2018 NDAA Section 1057 requires an annual DoD report on civilian casualties; the unclassified version of the first report of this kind is available here. This amendment seeks to add depth and complexity to that report, requiring new information for “each specific mission, strike, engagement, raid, or incident.”

Subtitle C: Matters Relating to Syria, Iraq, and Iran

This section details the policy governing U.S. cooperation with Syrian opposition forces. It also creates a report, to be submitted to Congress by the Secretary of State, on “Accountability For War Crimes, Crimes Against Humanity, And Genocide In Syria”.

Section 1274: Review To Determine Whether The Armed Forces Or Coalition Partners Of The United States Violated Federal Law Or Department Of Defense Policy While Conducting Operations In Yemen

This report, to be submitted by the Secretary of Defense, seeks to clarify the nature of U.S. cooperation with Saudi Arabia in Yemen. It asks whether U.S. forces interrogated Yemeni prisoners, whether any such interrogations complied with U.S. law, and whether any assistance was given to units of a foreign military culpable for gross violations of human rights in Yemen.

Section 1290: Certifications Regarding Actions By Saudi Arabia And The United Arab Emirates In Yemen

This section contains a briefing requirement for a designee of the President to explain to Congress, among other things, measures being taken by Saudi coalition forces to minimize civilian harm in their ongoing military campaign against the Houthis in Yemen. The briefing will also describe any human rights violations committed by Houthi forces.

DRONE STRIKES AND TARGETED KILLINGS

The United States began arming drones in Niger earlier this year, US Africa Command said last week. Armed drones are currently deployed to Air Base 101 in Niamey and will eventually be moved to the air base currently being built in Agadez. AFRICOM did not say whether strikes have already been carried out by the drones.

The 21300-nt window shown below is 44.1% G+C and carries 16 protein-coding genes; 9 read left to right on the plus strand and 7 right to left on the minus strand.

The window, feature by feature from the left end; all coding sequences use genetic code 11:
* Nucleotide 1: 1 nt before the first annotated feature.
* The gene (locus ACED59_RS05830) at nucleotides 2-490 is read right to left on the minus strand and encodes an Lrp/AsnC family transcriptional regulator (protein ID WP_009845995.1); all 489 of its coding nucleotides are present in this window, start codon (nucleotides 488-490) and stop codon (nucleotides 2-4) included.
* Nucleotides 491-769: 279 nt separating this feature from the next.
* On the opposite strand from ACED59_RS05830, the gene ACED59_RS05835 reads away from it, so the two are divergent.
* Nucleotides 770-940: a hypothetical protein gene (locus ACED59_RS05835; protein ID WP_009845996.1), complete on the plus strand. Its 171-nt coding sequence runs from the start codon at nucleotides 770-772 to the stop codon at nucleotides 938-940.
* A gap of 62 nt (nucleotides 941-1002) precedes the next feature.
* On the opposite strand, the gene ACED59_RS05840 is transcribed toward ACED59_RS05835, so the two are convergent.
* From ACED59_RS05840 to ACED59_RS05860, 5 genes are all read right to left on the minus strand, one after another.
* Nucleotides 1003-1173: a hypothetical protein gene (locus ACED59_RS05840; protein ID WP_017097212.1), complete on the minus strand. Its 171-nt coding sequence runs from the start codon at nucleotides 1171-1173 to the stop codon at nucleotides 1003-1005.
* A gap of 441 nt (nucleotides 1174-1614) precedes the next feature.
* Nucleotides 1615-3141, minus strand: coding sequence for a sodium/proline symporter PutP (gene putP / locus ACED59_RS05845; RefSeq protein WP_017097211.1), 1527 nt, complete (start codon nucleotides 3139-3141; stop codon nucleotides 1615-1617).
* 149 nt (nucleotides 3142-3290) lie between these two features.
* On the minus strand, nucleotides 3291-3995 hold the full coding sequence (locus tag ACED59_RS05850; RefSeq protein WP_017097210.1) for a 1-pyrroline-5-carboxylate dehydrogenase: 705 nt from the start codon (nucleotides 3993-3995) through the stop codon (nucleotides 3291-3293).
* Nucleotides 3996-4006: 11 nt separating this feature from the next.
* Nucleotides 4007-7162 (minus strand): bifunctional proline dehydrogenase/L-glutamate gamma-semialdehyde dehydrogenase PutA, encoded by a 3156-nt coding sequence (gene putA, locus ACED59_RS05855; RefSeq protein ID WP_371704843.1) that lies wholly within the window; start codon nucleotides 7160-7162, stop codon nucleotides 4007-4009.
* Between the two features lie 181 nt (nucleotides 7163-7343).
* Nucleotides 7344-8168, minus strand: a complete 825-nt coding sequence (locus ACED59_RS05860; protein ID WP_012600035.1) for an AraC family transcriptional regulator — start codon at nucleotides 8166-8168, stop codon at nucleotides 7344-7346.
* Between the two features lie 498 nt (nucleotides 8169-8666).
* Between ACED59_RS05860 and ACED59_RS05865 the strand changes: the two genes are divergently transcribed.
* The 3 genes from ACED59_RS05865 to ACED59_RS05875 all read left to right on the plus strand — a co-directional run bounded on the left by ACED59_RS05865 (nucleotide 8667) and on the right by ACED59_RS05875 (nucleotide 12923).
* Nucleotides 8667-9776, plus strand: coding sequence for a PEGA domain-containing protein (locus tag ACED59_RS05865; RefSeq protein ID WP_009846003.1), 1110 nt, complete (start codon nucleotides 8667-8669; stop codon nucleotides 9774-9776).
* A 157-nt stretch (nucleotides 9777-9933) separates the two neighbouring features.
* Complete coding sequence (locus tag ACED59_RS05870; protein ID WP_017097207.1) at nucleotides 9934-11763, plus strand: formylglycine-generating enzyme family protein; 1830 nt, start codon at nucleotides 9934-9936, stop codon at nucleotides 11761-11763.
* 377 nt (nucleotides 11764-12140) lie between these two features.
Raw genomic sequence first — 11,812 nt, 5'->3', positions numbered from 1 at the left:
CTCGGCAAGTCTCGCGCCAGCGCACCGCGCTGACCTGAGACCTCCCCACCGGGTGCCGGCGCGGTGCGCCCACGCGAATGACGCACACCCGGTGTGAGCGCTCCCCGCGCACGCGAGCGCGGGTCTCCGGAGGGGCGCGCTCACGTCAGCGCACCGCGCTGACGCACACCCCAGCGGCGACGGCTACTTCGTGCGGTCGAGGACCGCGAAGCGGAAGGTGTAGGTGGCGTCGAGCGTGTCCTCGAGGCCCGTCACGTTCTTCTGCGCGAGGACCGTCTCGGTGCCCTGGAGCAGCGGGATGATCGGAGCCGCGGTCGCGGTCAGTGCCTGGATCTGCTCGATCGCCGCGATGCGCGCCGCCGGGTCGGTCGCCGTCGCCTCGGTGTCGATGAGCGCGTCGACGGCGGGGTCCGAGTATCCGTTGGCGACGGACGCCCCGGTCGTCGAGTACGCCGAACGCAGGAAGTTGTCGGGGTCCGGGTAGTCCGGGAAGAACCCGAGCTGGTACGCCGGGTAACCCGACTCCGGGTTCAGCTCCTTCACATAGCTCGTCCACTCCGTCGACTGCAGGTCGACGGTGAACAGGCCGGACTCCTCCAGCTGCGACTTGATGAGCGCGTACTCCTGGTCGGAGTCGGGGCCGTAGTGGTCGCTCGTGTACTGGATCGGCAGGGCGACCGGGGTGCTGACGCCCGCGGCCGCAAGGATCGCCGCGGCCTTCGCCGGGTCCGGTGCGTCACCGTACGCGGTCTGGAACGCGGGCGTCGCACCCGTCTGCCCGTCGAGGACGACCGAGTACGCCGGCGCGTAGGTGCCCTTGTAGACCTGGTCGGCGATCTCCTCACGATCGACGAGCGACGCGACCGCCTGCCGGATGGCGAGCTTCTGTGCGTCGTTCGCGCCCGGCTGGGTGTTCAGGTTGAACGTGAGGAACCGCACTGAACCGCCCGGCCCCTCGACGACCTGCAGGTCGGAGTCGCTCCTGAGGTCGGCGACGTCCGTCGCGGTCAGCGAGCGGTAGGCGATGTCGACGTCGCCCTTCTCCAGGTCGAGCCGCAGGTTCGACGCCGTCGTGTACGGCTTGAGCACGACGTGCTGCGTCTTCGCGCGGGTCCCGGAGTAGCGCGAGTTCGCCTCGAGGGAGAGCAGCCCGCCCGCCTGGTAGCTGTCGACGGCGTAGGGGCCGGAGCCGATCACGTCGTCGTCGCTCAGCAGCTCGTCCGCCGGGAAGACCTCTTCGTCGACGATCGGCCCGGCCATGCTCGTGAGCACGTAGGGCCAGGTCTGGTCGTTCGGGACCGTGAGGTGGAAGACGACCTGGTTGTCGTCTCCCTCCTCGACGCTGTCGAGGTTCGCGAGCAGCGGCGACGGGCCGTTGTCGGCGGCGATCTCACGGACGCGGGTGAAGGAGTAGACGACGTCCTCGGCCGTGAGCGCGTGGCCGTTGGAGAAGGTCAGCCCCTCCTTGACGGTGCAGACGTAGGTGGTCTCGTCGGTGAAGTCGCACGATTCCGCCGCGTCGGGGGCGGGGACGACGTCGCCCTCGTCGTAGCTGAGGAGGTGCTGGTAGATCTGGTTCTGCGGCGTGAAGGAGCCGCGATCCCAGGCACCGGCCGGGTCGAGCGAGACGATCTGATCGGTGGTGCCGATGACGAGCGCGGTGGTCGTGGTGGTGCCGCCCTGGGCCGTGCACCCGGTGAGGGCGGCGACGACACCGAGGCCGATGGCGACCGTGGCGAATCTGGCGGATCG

US forces carried out an airstrike in Somalia on Friday, killing four Shabaab fighters northwest of Mogadishu. This marks the nineteenth strike this year against al-Shabaab, though the US has also carried out strikes against Islamic State fighters in the north of the country.

The US is preparing to reduce the number of troops and special operations missions in Africa in response to the Trump administration’s national security strategy to increasingly focus on China and Russia. Defense Department officials said they expect most of the troop cuts to come from Central and West Africa where special operations missions have focused on training militaries to combat the threat from extremist Islamist groups.

US Africa Command has taken steps to increase the security of troops on the ground, adding armed drones and armored vehicles and limiting how often US troops accompany local forces on operations – the result of a broad review of the US military in Africa in the wake of the deadly ambush in Niger last year.

SECURITY ASSISTANCE AND ARMS SALES

The State Department cleared several potential arms sales this week, including:

  • 4 UH-60M Black Hawk helicopters to Latvia for an estimated cost of $200 million
  • 106 MK 54 conversion kits to the Netherlands, worth an estimated $169 million
  • Up to 46 Standard Missiles SM-2 Block IIIA All-Up Rounds and related equipment to Denmark for an estimated cost of $152 million
  • 28 TOW Improved Target Acquisition Systems and related equipment to Bahrain for an estimated cost of $80 million
  • Various Mk- series munitions to Kuwait, worth an estimated $40.4 million
  • 300 AGM-114R Hellfire missiles and related equipment to Kuwait for an estimated cost of $30.4 million

WHAT WE’RE READING

Jason Schwartz writes in Politico about declining media access to Secretary of Defense Mattis and senior Pentagon officials.

Civilian casualties in Yemen continue, despite assurances from the Saudi-led coalition to better protect civilians. Sudarsan Raghavan of the Washington Post tells what happened to one village when an airstrike hit a wedding, killing more than twenty civilians.

Image courtesy of U.S. Army photo by Sgt. Thomas Calvert